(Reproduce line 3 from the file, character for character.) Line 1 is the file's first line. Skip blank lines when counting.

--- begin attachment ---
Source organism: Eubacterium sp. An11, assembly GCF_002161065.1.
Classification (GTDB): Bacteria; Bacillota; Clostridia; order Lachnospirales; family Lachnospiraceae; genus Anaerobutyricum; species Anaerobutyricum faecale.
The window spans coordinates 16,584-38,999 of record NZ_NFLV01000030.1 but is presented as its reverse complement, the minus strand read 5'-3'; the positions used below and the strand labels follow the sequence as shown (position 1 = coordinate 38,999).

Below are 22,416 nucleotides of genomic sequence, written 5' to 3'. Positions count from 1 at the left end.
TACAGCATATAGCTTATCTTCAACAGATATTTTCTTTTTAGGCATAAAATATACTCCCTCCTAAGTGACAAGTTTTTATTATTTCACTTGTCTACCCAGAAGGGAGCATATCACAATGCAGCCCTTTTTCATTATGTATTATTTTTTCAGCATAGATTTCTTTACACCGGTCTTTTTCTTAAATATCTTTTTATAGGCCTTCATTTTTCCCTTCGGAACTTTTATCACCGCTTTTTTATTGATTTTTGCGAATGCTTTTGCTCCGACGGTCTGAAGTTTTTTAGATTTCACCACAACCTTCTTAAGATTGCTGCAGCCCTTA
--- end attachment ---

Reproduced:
The window spans coordinates 16,584-38,999 of record NZ_NFLV01000030.1 but is presented as its reverse complement, the minus strand read 5'-3'; the positions used below and the strand labels follow the sequence as shown (position 1 = coordinate 38,999).